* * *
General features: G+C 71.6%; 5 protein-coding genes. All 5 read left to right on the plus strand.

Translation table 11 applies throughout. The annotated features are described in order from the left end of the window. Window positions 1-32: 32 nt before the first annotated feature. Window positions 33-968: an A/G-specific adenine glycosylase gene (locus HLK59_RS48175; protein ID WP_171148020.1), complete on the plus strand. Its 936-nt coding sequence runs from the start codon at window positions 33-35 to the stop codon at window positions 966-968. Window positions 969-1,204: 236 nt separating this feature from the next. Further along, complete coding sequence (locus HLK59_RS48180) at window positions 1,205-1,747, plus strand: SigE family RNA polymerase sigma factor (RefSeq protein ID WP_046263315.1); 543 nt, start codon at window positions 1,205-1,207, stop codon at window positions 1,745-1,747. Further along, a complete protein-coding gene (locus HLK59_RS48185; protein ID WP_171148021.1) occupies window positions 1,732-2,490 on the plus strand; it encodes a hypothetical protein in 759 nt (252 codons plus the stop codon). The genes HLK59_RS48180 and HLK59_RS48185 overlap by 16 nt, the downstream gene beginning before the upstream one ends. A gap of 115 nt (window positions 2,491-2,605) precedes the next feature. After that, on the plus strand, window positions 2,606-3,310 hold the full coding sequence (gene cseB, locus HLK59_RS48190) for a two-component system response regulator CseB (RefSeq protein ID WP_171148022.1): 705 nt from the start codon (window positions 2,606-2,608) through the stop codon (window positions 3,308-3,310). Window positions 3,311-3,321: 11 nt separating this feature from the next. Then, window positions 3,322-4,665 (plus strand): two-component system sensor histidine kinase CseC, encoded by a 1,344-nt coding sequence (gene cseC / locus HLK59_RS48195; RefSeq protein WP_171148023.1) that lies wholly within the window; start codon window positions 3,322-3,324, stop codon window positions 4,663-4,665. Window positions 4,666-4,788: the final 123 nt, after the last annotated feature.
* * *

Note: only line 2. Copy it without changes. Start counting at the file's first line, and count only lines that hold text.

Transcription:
Translation table 11 applies throughout. The annotated features are described in order from the left end of the window. Window positions 1-32: 32 nt before the first annotated feature. Window positions 33-968: an A/G-specific adenine glycosylase gene (locus HLK59_RS48175; protein ID WP_171148020.1), complete on the plus strand. Its 936-nt coding sequence runs from the start codon at window positions 33-35 to the stop codon at window positions 966-968. Window positions 969-1,204: 236 nt separating this feature from the next. Further along, complete coding sequence (locus HLK59_RS48180) at window positions 1,205-1,747, plus strand: SigE family RNA polymerase sigma factor (RefSeq protein ID WP_046263315.1); 543 nt, start codon at window positions 1,205-1,207, stop codon at window positions 1,745-1,747. Further along, a complete protein-coding gene (locus HLK59_RS48185; protein ID WP_171148021.1) occupies window positions 1,732-2,490 on the plus strand; it encodes a hypothetical protein in 759 nt (252 codons plus the stop codon). The genes HLK59_RS48180 and HLK59_RS48185 overlap by 16 nt, the downstream gene beginning before the upstream one ends. A gap of 115 nt (window positions 2,491-2,605) precedes the next feature. After that, on the plus strand, window positions 2,606-3,310 hold the full coding sequence (gene cseB, locus HLK59_RS48190) for a two-component system response regulator CseB (RefSeq protein ID WP_171148022.1): 705 nt from the start codon (window positions 2,606-2,608) through the stop codon (window positions 3,308-3,310). Window positions 3,311-3,321: 11 nt separating this feature from the next. Then, window positions 3,322-4,665 (plus strand): two-component system sensor histidine kinase CseC, encoded by a 1,344-nt coding sequence (gene cseC / locus HLK59_RS48195; RefSeq protein WP_171148023.1) that lies wholly within the window; start codon window positions 3,322-3,324, stop codon window positions 4,663-4,665. Window positions 4,666-4,788: the final 123 nt, after the last annotated feature.